Malam Mammam was detained in Lagos for about five days for drawing government’s attention to some lopsided appointments and development projects. But he admitted in a paper he delivered in 1970 that the New Nigerian under him was more independent than even the independent Daily Times. He said: “It may be hard to believe this, but the New Nigerian has not been subject to sustained government interference…. Indeed, we are by common consent more independent than the commercially viable and independent Daily Times. We have been able to withstand government pressure more successfully than they have.”

The late sage and publisher of Tribune newspaper, Obafemi Awolowo agreed with Malam Mamman when on the occasion of the commissioning of the Lagos plant of the New Nigerian in February 1973, the first of its kind in the country, he said “the New Nigerian enjoys a country-wide reputation for fearlessness, independence, and consistency in its approach to public issues.”

As if taking Thomas Hardy’s admonition to heart, the New Nigerian did not hesitate to rebuke those in authority where rebuke was seen as the appropriate weapon with which to clobber them to the path of sanity and moral rectitude. In an editorial comment titled “Corruption and good government” the paper said on August 26, 1974: “Believing in the principle of accountability of leaders and the sanctity and pre-eminence of the public, the New Nigerian calls on the Federal military government and people in positions of power and influence to prosecute a thorough self-analysis and purge the country of crooks, thieves and corrupt men whatever positions they hold and whatever part of the country they come from.”

The newspaper did not have any qualms in taking a swipe at rival newspapers that showed any sign of waywardness in their unthinking sycophancy. The Federal government-owned newspaper, the Post fell victim of its own propaganda tantrums when in the early seventies it resorted to bare-faced lies in support of the government. Civil servants had gone on strike and pleas to call off action fell on their unhearing ears. But the Post newspaper came out with bold headline proclaiming that workers had called off their strike. Workers who felt scandalised as well as the reading public voted with their three pence and boycotted the paper. That spelled its demise.


In what looked like an epitaph, the New Nigerian on May 7, 1973, said: “the Morning Post and its lamentable sister paper, the Sunday Post, were examples of unsuccessful newspapers. Among the senior employees were time servers, professional sycophants and financial mismanagers. First, they set out to defend mulishly every action of government – even at the expense of accuracy and self- respect. They advocated and defended things they knew to be wrong, resorting to blatant untruths and they, more than anybody, knew it. Consequently, they lost public confidence without in the least helping government, although some government functionaries (misunderstanding the role of the press), glorified in cheap and shabby publicity.”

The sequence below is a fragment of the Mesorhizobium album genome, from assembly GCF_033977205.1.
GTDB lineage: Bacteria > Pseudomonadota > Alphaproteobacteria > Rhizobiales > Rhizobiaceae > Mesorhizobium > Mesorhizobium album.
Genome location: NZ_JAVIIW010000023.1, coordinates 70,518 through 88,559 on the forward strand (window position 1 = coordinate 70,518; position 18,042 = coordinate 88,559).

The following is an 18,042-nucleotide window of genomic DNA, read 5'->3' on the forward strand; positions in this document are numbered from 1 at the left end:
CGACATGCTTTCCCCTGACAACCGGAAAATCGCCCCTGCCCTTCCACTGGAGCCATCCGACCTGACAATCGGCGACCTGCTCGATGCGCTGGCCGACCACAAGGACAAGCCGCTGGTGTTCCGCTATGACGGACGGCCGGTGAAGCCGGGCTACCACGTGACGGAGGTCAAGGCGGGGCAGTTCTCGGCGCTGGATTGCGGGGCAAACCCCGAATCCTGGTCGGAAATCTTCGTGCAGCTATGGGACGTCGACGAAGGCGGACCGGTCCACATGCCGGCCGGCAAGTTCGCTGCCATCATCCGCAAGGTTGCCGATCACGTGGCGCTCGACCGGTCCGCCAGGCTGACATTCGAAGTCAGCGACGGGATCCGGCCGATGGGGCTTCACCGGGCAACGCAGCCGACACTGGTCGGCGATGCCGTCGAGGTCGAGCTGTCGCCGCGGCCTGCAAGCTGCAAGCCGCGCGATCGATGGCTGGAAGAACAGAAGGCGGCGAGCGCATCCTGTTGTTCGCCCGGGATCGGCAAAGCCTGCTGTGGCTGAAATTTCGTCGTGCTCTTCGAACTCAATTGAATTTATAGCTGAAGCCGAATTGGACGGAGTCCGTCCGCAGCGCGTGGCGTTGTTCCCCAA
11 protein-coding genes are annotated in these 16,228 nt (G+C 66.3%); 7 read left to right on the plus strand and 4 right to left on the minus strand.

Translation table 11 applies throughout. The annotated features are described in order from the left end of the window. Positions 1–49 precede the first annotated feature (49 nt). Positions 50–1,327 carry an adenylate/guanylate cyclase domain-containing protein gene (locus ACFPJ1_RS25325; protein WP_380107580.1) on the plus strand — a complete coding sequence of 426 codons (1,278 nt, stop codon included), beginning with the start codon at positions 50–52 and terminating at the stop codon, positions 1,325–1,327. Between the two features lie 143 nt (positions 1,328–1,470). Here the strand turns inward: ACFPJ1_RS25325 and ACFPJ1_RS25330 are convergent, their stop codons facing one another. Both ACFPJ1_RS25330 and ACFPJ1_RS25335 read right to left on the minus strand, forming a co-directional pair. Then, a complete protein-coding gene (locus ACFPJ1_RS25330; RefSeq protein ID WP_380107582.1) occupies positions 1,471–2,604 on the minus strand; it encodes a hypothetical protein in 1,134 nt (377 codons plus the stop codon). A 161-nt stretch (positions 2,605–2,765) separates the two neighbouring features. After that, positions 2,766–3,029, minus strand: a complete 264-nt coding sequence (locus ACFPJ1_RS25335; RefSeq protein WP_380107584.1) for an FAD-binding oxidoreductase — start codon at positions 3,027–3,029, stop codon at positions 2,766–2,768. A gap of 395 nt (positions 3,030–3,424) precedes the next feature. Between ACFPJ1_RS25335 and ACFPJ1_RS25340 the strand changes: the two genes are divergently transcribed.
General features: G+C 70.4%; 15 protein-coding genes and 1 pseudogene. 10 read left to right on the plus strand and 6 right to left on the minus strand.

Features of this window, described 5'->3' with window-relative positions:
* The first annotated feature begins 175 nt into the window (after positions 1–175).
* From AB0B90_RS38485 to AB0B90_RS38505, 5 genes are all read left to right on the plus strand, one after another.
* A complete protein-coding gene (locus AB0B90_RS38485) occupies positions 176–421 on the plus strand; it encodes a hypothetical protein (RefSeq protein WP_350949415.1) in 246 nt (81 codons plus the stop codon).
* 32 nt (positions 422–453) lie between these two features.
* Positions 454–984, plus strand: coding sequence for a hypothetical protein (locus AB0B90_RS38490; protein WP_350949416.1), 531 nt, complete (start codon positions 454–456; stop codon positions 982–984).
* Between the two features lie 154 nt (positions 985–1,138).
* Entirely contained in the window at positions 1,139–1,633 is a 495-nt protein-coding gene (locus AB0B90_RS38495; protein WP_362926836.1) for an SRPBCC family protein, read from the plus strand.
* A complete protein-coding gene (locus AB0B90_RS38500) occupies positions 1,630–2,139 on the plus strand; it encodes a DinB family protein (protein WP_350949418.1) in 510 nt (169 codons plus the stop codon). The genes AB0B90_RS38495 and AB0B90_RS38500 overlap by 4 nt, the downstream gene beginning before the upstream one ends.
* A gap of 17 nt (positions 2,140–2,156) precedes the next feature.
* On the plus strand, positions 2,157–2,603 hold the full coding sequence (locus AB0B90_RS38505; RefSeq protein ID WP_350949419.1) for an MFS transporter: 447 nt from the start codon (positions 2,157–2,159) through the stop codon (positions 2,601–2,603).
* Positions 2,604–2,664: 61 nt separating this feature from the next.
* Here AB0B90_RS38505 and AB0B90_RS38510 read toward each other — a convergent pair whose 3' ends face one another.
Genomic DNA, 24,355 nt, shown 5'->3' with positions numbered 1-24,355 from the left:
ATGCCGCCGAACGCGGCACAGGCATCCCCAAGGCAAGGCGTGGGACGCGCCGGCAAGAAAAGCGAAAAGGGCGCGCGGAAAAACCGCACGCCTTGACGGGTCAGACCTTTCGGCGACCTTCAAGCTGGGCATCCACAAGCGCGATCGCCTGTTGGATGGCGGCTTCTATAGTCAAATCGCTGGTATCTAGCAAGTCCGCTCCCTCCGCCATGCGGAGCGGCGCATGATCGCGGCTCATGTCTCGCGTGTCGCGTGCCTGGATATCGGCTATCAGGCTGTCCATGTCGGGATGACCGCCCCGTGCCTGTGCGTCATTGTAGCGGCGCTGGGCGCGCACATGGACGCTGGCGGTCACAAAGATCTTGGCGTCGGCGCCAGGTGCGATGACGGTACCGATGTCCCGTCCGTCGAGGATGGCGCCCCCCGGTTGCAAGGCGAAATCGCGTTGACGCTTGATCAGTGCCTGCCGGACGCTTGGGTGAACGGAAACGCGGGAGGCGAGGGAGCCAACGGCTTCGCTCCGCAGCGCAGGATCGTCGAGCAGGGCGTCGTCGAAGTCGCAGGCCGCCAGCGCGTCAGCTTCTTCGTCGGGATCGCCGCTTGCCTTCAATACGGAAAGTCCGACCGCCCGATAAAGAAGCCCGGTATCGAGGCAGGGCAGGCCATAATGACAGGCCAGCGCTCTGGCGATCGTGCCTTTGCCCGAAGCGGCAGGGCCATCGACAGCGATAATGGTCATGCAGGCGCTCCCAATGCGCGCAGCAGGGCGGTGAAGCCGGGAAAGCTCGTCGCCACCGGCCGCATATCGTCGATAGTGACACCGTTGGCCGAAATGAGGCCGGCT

This was New Nigerian at its best – incisive, caustic, fearless and authoritative. But alas, it was too good to last. The poisoned chalice that killed the Post newspapers was later administered on the New Nigerian.

Malam Turi Muhammadu, one of the long-lasting potentates of the organisation, published a book on the first 20 years of New Nigerian. In sourcing materials for the book, he interviewed past chief executives, including Mamman Daura. How did he see the New Nigerian at the beginning of this millennium? 

His candid view: “To be honest, the New Nigerian is a shadow of its former self. The rot started in 1980 when the civilian government deliberately destroyed the carefully laid down succession and business programmes by appointing unsuitable people to top positions just to spite us. From 1980 it has been, unfortunately, downhill all the way.”  

Malam Mamman, as you continue to age gracefully, spare a thought for our lost empire, the New Nigerian, once regarded as the Al -Ahram of Nigeria.